I have a direct link where it says that they may be used (both in Serbian and English) --LukaP
Can you give it to us? --YbborTalk 01:09, 21 July 2007 (UTC)
Scroll to the end of the page http://www.aerodrom-beograd.co.yu/code/navigate.php?Id=159 the fact that they give you a right to download images and put them on your computer should give you the right to use them anywhere. LukaP
Unfortunately not. This is more an implied permission that you can use those images at home. For commercial/non commercial usage and derivative works, as needed for Wikipedia, a more clear statement is needed. You could of course ask the website for releasing those images under conditions Wikipedia can use. See Wikipedia:Example requests for permission for example letters. It often works, see User:Videmus Omnia/Free Images for an example of an editor with a great success rate in that. Garion96 (talk) 01:24, 21 July 2007 (UTC)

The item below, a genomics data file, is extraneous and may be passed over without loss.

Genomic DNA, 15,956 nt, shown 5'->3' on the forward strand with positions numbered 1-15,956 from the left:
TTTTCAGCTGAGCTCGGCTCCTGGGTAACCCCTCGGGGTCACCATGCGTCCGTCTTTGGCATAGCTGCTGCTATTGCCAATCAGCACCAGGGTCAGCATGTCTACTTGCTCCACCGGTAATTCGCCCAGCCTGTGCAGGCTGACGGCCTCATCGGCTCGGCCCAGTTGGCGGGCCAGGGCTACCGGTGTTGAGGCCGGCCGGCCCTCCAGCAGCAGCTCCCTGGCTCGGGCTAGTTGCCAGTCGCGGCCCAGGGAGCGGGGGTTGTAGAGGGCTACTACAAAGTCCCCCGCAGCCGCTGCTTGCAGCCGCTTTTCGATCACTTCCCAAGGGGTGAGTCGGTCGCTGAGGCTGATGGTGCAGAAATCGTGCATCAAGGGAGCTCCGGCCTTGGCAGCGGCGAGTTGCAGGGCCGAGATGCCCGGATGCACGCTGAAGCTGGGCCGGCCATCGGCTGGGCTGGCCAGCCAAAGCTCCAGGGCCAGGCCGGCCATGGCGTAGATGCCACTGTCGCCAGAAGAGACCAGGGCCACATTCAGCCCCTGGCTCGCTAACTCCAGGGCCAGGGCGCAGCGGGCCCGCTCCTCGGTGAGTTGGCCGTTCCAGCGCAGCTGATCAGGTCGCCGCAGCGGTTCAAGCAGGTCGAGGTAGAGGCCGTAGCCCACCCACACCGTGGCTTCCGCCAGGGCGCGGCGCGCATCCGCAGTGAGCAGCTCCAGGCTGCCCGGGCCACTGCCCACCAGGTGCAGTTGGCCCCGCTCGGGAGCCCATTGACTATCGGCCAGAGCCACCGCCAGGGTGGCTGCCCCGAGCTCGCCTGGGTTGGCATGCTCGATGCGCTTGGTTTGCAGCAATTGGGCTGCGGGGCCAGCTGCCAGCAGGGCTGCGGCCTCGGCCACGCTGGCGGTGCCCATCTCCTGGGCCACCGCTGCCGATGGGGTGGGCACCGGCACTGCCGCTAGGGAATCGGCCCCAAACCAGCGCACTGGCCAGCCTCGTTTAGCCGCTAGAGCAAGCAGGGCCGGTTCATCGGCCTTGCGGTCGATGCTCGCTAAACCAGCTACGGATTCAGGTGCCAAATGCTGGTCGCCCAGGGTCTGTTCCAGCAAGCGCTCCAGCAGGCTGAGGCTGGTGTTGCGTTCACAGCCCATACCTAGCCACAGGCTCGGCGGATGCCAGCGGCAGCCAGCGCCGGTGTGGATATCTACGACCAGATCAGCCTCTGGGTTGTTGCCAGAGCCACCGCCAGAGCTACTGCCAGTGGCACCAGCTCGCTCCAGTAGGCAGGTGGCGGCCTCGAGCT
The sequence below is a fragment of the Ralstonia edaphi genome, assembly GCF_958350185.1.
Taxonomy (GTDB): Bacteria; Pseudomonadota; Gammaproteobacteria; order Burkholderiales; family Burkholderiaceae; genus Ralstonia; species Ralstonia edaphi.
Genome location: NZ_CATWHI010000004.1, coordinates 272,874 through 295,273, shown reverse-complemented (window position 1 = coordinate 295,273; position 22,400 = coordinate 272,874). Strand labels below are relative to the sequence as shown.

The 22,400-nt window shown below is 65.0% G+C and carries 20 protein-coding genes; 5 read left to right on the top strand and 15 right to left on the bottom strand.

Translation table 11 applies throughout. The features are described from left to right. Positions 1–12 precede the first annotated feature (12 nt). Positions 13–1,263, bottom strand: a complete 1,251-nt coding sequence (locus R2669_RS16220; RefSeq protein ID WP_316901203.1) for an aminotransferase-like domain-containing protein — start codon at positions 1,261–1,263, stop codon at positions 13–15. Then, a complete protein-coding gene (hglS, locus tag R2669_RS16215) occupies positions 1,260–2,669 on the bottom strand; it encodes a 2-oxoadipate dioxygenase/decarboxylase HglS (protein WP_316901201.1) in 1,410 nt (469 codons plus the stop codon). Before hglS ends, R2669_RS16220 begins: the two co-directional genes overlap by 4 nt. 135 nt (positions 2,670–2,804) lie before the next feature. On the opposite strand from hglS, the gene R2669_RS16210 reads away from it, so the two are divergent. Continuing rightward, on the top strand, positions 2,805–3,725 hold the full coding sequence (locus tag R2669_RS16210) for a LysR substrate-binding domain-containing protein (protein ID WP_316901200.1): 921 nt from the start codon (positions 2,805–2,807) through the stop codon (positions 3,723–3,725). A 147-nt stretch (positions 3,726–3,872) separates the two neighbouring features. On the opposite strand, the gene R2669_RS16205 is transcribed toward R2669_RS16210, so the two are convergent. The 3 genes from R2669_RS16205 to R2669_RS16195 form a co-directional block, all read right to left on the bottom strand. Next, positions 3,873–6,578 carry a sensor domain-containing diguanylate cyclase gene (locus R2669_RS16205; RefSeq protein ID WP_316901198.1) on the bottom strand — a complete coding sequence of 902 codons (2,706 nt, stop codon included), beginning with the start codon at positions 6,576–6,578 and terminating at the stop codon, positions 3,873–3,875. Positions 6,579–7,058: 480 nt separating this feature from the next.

Thankyou for the links. I will write to the airport and ask for their permission.

Game screenshots

Can someone explain whats wrong with using screenshots from games and why Wikipedia sometimes wants to delete those pics? I have problems with finding the answer. Image:Tomb raider angel of darkness screen2.jpg --sturm 10:42, 20 July 2007 (UTC)

Check out WP:NONFREE for a general explanation of non-free content policies, which would include screenshots for games. In short, wikipedia's aim is to create an encyclopedia of free content (not fair-use content), and it also wants to avoid legal trouble. Calliopejen1 15:56, 20 July 2007 (UTC)

Published in Europe before 1911: public domain in US?

I'm sure you experts have seen these cases before: a work published before 1911, but in Europe. Is it public domain in the US? I just want to make sure that Image:Stein_by_picasso.jpg is not deleted without prior discussion of the legal issues involved (of which I am ignorant). Cheers, AxelBoldt 12:46, 20 July 2007 (UTC)

Yep, it is. I've re-added {{PD-art-US}}, and you can check out the more detailed explanation on the image page. Calliopejen1 16:00, 20 July 2007 (UTC)
Note that being created is not the same as being published. The latter requires that it the work be made available to the general public in a non-ephemeral way. For example, a painting that is exhibited somewhere is not considered published. However, if a copy of that painting were printed in a brochure and passed out to people attending the exhibit, then it would have been published. Hope that makes sense. howcheng {chat} 16:18, 20 July 2007 (UTC)